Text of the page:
On Wednesday, President Biden, who was vice-president under Obama, announced sanctions on the military regime, blocking access to $1 billion in funds kept in the US, and he has threatened further penalties against military leaders and their families. Like other “human rights” campaigns, US opposition to the coup is not about defending democracy, but advancing US economic and geo-strategic aims.

China is attempting to strengthen relations with Myanmar, which until 2010 was one of Beijing’s few close supporters, as well as being a source of raw materials and host to strategic pipeline and transit routes between the Indian Ocean and southern China. Beijing has refused to condemn the coup and, along with Russia, is opposing any significant action by the UN Security Council against the military regime.

Other sections of workers have taken action against the junta. According to the New York Times, a stoppage of rail employees earlier in the week closed the Myanmar Railway, which under COVID-19 restrictions was being used by just a few thousand people near Yangon. There was no indication when it would reopen.

Reuters yesterday spoke to Moe Sandar Myint, an organiser with the Federation of Garment Workers Myanmar, who pointed to the active involvement of garment workers in the protests and strikes. She noted that the COVID-19 pandemic had been used as an excuse to suppress the demands of workers, who had “flooded the streets” to join the civil disobedience movement. “Workers are ready for this fight. We know that the situation will only deteriorate under military dictatorship, so we will fight as one, united, until the end,” she said.

The junta is increasingly resorting to repression, with arrests taking part on a daily basis. According to the UN human rights office, more than 350 people have been arrested since the February 1 coup.

A list published by the Assistance Association for Political Prisoners includes more than 100 NLD leaders and senior members, student protesters and student union leaders, along with civil servants, doctors and teachers who joined the civil disobedience movement. On Wednesday and Thursday nights, 23 chairs of township and district election sub-commissions were arrested. Several police have been arrested for posting anti-coup messages on Facebook, and in one case making an anti-coup speech at a demonstration.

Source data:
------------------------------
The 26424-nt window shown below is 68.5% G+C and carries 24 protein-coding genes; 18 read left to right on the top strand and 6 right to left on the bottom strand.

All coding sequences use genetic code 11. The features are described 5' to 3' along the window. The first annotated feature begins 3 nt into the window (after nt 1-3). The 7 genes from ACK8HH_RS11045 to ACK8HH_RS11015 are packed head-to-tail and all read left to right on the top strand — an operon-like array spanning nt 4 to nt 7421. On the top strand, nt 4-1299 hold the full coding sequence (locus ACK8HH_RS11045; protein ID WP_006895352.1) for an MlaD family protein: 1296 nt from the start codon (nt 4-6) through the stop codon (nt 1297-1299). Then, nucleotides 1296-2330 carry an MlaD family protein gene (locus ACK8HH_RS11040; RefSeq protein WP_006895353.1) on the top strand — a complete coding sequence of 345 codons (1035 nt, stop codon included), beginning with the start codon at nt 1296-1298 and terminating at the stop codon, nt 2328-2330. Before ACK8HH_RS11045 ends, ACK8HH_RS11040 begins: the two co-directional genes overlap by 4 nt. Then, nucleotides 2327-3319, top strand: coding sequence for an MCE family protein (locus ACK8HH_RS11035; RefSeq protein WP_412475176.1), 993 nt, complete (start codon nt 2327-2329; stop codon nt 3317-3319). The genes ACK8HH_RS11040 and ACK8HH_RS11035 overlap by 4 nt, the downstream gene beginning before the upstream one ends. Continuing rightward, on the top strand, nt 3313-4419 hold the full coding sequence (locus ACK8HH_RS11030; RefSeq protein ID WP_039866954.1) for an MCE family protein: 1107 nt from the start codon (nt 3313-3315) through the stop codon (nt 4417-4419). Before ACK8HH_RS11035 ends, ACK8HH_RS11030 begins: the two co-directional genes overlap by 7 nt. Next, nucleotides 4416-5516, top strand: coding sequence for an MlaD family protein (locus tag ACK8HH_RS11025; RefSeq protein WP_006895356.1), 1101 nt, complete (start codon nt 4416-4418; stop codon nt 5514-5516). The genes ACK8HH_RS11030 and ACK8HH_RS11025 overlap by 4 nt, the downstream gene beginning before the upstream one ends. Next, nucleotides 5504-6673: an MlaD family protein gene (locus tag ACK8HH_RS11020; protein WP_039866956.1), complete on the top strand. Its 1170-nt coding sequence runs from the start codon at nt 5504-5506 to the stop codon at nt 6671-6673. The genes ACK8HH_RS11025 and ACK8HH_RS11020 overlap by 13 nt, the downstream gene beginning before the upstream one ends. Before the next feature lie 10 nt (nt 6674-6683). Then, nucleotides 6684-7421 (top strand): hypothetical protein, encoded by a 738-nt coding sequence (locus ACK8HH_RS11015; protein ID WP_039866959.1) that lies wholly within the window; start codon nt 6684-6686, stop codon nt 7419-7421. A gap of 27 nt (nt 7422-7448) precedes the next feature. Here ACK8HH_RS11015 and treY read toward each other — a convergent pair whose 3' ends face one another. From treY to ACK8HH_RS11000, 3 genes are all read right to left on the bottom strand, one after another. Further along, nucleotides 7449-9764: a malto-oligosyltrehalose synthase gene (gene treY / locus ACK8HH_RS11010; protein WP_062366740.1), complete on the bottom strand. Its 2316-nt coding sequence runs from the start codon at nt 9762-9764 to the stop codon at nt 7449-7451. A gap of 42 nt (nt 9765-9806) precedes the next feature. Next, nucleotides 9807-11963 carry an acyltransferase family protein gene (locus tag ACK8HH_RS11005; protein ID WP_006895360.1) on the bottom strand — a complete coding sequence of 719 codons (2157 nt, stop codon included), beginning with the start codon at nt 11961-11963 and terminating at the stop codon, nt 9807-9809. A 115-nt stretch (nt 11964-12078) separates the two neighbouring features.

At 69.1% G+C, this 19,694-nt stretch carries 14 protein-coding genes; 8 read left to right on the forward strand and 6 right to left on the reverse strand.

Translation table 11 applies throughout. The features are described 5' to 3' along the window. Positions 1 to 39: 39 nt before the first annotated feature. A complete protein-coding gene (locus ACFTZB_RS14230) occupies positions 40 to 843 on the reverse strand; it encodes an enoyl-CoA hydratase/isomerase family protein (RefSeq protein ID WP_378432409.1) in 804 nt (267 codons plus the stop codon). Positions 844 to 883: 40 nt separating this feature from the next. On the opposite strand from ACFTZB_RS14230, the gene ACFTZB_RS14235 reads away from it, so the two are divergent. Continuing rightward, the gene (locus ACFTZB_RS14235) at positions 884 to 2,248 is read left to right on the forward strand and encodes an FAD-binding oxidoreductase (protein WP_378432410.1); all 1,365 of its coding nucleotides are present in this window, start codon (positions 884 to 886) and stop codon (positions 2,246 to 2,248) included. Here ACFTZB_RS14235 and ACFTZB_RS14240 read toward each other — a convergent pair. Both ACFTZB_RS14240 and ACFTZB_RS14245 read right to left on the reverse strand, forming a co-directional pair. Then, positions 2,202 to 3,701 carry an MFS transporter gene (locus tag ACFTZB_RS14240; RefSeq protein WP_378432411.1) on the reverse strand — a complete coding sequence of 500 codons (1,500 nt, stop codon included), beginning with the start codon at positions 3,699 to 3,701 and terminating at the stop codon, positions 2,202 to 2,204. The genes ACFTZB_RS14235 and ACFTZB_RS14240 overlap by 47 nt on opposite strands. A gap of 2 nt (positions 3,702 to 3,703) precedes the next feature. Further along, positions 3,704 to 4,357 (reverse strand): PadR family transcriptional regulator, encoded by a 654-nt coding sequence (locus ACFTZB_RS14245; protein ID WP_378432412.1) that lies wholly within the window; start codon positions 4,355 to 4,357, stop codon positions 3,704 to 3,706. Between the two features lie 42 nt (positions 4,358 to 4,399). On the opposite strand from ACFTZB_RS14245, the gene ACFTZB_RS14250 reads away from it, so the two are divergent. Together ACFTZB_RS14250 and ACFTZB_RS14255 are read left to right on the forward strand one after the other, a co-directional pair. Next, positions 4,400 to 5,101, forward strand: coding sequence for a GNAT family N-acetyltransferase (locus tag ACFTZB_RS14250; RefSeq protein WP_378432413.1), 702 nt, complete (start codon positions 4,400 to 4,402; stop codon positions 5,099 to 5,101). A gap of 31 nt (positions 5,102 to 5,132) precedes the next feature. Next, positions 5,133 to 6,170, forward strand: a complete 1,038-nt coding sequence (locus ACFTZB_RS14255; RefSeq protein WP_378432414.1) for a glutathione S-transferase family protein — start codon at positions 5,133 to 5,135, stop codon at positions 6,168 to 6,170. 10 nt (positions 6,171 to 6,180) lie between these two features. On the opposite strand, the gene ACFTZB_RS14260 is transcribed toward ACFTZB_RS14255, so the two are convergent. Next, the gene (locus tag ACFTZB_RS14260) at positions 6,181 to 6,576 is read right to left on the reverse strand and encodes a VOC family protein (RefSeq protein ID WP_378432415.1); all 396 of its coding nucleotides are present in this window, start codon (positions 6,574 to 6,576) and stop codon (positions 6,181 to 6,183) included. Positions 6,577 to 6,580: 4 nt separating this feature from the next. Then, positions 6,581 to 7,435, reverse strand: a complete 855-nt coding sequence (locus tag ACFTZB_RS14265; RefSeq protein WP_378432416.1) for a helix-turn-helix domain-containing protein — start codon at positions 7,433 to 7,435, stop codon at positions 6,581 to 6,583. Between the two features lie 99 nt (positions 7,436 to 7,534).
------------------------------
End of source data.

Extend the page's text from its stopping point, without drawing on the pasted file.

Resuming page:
Yesterday, the military announced the release of more than 23,000 prisoners under an amnesty to mark Union Day. The move, however, was part of ritual amnesties designed to boost the image of the regime. In April, the NLD government amnestied nearly 25,000 prisoners.

Police are using more violent methods to try to break up demonstrations. Three people were wounded yesterday when police fired rubber bullets into a demonstration of tens of thousands in the southeastern city of Mawlamyine. “Three got shot—one woman in the womb, one man on his cheek and one man on his arm,” Myanmar Red Cross official Kyaw Myint, who witnessed the clash, told Reuters.

The UN rights investigator for Myanmar Thomas Andrews told a special session of the Human Rights Council in Geneva that there were “growing reports, photographic evidence” that security forces have used live ammunition against protesters. On Tuesday, a 19-year-old woman, Mya Thwate Thwate Khing, was shot in the head and critically injured during a protest in Naypyitaw. She was not expected to survive.